2020 Election: Easy Ways to Get Involved in Political Campaigns
by Megy Karydes. This article originally appeared on Next Avenue.
Now that the 2020 election season is officially underway, you may be interested in finding ways to become politically active. Not only could doing so help you make a difference, it could boost your sense of well-being, too.
Getting involved in campaigns and issues is something that many people in their 50s and 60s find especially appealing. Sometimes, it brings them back to their younger days.
Ellen Hendrickx grew up in a politically active family. But it wasn’t until after her daughter went to college that Hendrickx became active herself as an adult, locally in Greenburgh, N.Y., near New York City.
by Grace Birnstengel. This article originally appeared on Next Avenue.
The United States has conducted a census count every 10 years since 1790, and the 2020 census count is arguably its most important one yet.
America is more diverse than ever. In order to better accommodate and serve 330 million people in the U.S., the nation must first understand who exactly lives where, with whom they live and a bit about what their lives might look like.
The census isn’t just information for information’s sake. Census responses could impact you, your loved ones and your community in a variety of ways over the coming decade.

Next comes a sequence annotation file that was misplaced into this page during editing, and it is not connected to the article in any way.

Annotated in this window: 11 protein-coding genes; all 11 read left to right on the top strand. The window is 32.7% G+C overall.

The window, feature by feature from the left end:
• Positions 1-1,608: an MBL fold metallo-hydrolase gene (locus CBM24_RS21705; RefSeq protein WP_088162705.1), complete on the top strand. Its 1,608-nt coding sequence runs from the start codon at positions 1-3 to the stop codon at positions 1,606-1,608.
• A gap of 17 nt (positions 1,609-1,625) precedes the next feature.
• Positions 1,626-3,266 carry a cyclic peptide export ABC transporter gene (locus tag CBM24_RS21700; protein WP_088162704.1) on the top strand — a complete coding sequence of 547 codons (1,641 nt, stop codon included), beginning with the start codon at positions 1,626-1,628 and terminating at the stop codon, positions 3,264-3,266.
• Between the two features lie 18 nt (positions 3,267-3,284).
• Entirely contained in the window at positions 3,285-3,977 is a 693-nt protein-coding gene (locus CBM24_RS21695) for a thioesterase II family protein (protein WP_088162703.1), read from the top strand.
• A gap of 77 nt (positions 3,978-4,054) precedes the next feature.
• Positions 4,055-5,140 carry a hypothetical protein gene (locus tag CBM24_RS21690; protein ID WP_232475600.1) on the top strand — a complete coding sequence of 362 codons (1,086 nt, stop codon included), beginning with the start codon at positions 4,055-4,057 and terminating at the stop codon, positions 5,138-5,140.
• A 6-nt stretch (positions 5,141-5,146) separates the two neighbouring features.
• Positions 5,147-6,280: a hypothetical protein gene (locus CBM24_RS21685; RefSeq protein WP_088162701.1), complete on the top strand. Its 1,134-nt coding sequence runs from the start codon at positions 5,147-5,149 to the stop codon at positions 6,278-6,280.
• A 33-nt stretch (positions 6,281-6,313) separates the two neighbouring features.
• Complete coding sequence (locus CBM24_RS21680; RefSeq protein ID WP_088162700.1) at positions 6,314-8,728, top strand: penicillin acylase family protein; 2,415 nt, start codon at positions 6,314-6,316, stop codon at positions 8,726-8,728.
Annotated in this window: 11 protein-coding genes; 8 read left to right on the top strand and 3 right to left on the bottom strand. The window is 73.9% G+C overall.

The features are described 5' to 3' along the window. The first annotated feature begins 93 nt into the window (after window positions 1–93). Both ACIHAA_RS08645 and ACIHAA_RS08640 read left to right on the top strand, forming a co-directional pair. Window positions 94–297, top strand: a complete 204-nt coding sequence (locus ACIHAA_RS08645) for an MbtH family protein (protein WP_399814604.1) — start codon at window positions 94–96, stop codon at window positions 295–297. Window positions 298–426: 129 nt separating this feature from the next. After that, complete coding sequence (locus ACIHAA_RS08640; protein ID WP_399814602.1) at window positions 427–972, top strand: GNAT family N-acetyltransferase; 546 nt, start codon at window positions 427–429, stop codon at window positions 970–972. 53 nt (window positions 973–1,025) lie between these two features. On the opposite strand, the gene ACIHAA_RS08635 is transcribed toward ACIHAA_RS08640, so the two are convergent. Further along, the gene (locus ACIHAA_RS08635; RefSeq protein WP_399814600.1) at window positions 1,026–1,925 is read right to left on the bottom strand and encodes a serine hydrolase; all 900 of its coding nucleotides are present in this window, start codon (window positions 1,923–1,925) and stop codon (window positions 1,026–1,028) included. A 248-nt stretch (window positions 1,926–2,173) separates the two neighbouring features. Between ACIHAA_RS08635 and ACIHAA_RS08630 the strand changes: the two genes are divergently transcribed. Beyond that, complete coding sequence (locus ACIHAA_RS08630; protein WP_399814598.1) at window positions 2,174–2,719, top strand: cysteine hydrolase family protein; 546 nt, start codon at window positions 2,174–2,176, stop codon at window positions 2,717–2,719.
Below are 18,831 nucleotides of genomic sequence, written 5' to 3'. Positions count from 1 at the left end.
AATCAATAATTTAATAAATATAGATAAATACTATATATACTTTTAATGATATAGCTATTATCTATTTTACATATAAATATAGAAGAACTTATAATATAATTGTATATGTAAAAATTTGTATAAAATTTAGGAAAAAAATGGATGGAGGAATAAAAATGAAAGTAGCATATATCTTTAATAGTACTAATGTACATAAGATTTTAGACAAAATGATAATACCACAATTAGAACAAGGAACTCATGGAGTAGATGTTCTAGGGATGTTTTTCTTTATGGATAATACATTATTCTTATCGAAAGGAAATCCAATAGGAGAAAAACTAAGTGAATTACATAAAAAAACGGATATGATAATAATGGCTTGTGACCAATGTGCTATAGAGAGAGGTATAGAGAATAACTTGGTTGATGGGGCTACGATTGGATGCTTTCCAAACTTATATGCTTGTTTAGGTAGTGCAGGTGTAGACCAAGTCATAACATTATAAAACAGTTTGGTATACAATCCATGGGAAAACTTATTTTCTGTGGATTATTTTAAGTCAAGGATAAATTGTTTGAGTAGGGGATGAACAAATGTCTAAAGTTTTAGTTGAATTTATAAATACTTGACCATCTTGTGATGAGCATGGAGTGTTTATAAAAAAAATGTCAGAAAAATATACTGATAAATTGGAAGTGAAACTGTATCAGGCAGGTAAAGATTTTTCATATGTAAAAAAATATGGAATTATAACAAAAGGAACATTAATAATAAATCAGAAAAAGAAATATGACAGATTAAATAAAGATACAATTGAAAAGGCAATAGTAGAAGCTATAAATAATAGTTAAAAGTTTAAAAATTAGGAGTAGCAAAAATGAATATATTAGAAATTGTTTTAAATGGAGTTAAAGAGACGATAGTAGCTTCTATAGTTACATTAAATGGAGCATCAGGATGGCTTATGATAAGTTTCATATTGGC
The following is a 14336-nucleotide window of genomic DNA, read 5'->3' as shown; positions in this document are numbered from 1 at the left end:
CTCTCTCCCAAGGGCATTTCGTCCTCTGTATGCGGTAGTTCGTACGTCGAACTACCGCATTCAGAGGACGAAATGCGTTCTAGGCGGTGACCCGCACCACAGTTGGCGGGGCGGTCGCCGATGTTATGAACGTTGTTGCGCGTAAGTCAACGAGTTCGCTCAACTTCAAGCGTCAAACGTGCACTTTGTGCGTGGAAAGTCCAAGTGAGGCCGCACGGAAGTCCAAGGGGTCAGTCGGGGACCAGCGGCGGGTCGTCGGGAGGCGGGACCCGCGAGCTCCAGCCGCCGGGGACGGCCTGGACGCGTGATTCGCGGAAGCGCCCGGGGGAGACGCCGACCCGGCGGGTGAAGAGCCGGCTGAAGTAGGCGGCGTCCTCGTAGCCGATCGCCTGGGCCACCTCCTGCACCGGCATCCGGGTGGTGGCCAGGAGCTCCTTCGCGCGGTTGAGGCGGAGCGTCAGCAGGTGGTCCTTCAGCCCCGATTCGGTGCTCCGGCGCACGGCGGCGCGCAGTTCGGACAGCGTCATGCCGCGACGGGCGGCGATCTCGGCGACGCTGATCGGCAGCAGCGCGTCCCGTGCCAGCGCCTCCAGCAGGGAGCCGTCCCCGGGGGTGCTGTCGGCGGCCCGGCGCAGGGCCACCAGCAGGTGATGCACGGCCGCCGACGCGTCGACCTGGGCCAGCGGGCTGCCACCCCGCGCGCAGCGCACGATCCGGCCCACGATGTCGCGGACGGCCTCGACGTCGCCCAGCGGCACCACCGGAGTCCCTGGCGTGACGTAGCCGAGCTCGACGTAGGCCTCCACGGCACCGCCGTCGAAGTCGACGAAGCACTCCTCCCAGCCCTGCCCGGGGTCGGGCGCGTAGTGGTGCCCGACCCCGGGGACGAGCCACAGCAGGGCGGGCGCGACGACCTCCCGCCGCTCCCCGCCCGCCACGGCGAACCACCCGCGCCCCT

*NOTE FOR ETHNIC MEDIA* The below press release is available translated in Khmer and Vietnamese
This month marks the 45th anniversary of the Southeast Asian American community’s refugee experience, when the first wave of SEAAs were resettled in the United States following the fall of Saigon in April 1975, the Khmer Rouge genocide, and bombing campaign in Laos.
By participating in the 2020 Census, Southeast Asian American communities can honor their history of resilience and bring visibility to the needs of future generations. For example, during the 2010 Census, young children ages 0-4.... Read More
The National Indian Council on Aging (NICOA) will be convening weekly calls with all Title VI grantees about the coronavirus (COVID-19). These calls will provide new information and updates to tribal programs, but most importantly are an opportunity for tribes to discuss the impact that COVID-19 is having in your communities.
The Administration for Community Living will be on all calls, as will resource centers from the National Indigenous Elder Justice Initiative, the University of Alaska, the University of Hawaii and the University of North Dakota.
Please make every effort to join us each week. This is an unbelievable, but very real emergency. Let’s all work together to.... Read More
by Bev Bachel. Bev is a Twin Cities freelancer who writes about the power of purpose and advocates for a range of causes she cares about, including elder rights, cancer support services and financial literacy. She is the author of What Do You Really Want? How to Set a Goal and Go for It.
Research shows that when we have a clear sense of purpose, we live longer, enjoy richer lives and experience improved physical and mental well-being.